Kabul bombing shows frailty of security

Afghan men mourn during the funeral of their relatives after a wedding suicide bomb blast in Kabul. REUTERS
Afghan men mourn during the funeral of their relatives after a wedding suicide bomb blast in Kabul. REUTERS

On Saturday, Kabul was rocked by yet another tragedy. At what should have been a joyous occasion – a wedding with 1,200 people gathered – a suicide bomber detonated his explosives, killing 63 guests, including children.

The attack was claimed by ISIS, sparking fears the group is resurgent and exploiting vulnerabilities in other territories after being driven from Iraq and Syria. This assault is the latest in a series of attacks on civilians, primarily perpetrated by the Taliban, as well as groups such as Al Qaeda and ISIS.

July was the deadliest month in two years in Afghanistan, according to the United Nations. A recent UN report attributed 11 per cent of the 4,000 civilian casualties this year to IS Khorasan, the Afghan branch of ISIS, whose numbers are swelling with disenfranchised youth. As the Taliban’s influence wanes, fighters have defected.

The surge in violence comes a month ahead of presidential elections, just as precarious negotiations are under way for a US troop withdrawal and an end to the 18-year war in Afghanistan. Despite the US administration suggesting it was close to a peace deal with the Taliban, the group has denounced the elections as a sham and warned it would target rallies with deadly attacks. This shows the hurried move to end America’s war for what it is: an appeal to US President Donald Trump’s conservative base ahead of the 2020 presidential elections, which could prove to be at the expense of ordinary Afghans.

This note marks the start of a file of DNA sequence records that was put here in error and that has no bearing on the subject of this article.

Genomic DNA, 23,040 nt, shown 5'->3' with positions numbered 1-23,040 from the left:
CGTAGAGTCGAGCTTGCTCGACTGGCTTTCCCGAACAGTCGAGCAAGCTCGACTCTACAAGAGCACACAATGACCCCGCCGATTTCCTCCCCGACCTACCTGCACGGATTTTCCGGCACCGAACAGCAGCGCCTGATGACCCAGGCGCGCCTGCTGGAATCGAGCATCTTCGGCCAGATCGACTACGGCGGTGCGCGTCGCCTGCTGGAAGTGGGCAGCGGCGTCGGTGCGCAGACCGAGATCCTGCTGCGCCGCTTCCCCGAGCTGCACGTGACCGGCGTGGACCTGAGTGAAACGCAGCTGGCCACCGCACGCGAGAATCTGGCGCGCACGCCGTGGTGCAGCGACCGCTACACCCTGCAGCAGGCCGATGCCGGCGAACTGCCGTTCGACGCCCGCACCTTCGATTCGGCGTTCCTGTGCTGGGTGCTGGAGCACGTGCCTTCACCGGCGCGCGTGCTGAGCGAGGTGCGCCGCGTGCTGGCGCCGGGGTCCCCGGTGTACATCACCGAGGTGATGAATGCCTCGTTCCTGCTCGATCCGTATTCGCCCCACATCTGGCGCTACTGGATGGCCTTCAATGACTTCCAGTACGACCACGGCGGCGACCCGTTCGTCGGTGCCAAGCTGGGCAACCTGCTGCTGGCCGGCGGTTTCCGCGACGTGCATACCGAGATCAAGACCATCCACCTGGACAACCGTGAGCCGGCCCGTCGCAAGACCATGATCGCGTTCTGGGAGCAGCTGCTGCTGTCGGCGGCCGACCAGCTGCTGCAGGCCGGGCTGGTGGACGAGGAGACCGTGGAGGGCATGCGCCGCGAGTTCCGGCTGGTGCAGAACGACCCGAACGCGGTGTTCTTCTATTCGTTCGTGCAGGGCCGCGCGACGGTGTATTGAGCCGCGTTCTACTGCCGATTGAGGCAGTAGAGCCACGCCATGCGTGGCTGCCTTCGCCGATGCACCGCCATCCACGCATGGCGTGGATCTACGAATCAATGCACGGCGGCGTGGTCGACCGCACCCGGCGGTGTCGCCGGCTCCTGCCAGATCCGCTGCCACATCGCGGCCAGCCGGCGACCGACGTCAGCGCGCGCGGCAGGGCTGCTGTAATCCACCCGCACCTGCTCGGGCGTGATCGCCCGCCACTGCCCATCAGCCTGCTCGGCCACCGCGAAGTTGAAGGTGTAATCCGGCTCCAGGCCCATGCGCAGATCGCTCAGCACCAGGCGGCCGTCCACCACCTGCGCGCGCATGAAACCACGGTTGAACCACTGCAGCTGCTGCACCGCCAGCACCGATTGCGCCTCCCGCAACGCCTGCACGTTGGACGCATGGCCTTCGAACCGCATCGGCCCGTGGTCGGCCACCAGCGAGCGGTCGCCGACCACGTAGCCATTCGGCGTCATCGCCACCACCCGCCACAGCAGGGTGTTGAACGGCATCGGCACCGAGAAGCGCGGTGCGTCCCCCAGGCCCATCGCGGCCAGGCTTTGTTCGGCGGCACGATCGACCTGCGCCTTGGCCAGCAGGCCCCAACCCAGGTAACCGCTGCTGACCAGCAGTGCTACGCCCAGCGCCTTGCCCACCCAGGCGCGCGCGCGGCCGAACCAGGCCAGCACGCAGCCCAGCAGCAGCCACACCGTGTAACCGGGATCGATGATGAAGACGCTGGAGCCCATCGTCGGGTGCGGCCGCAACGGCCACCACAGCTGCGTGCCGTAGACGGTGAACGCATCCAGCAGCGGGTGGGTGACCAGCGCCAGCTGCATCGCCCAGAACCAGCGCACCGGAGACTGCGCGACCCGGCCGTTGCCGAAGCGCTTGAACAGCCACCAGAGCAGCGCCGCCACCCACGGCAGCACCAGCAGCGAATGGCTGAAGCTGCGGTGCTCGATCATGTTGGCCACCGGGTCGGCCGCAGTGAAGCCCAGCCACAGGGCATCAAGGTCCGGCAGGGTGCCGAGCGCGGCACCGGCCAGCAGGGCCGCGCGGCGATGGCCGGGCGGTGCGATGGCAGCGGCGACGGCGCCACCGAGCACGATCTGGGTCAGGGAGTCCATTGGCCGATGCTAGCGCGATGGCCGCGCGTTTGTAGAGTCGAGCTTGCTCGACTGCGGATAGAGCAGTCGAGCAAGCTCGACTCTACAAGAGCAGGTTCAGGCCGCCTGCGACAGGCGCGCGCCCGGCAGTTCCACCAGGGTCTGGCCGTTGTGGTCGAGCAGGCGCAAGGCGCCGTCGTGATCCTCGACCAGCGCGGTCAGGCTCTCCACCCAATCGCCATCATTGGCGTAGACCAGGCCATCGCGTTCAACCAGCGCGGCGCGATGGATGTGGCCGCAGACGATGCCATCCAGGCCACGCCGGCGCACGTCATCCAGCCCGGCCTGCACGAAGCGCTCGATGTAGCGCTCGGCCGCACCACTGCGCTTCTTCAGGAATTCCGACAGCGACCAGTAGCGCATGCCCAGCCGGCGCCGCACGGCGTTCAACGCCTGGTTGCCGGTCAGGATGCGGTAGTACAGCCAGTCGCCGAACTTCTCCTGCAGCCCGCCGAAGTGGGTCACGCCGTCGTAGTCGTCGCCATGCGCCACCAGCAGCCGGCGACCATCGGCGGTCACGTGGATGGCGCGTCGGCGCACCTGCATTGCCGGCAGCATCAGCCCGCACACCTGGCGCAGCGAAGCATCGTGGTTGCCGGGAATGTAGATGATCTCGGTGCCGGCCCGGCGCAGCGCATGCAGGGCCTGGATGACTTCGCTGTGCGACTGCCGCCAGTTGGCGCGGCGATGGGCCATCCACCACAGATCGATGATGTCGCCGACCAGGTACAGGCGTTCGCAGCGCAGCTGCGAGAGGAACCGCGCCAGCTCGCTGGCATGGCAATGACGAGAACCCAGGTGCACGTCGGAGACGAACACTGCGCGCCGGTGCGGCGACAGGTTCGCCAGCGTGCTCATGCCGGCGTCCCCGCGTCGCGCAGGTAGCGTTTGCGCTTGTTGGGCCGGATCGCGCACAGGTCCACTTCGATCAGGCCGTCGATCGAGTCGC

At the height of their rule, the Taliban governed more than 90 per cent of the country and imposed their narrow view of Islam on Afghan society. ISIS in Iraq and Syria followed a similar ideology, with oppressive restrictions, and undoubtedly its counterparts in Afghanistan would wish to do the same. The relative success of the Taliban in the country has encouraged other extremist groups to flourish. IS Khorasan has an estimated 5,000 members and is a rising security threat, as Saturday’s bomb blast shows. With the Taliban seen by some hardline elements as weak for sitting at the negotiating table with the US, some of its most uncompromising members are defecting and joining the rival group. Even if the US manages to strike an agreement with the Taliban, Afghanistan will still be vulnerable to attacks from other terrorist groups. A hasty drawdown of American troops solely motivated by US domestic policy can only allow extremism to fester. In Syria, Mr Trump announced he will start cutting back on the number of US troops after the downfall of ISIS. Since then, experts have repeatedly warned that ISIS members have been regrouping. A peace deal for Afghanistan must include a long-term strategy to protect it from the forces of evil that would wish to prevail, and better opportunities for its people to prevent a poisonous ideology from taking hold. It is the people of Afghanistan, not the interests of the US or the Taliban, that should be at the heart of plans for its future.

Updated: August 18, 2019 08:33 PM


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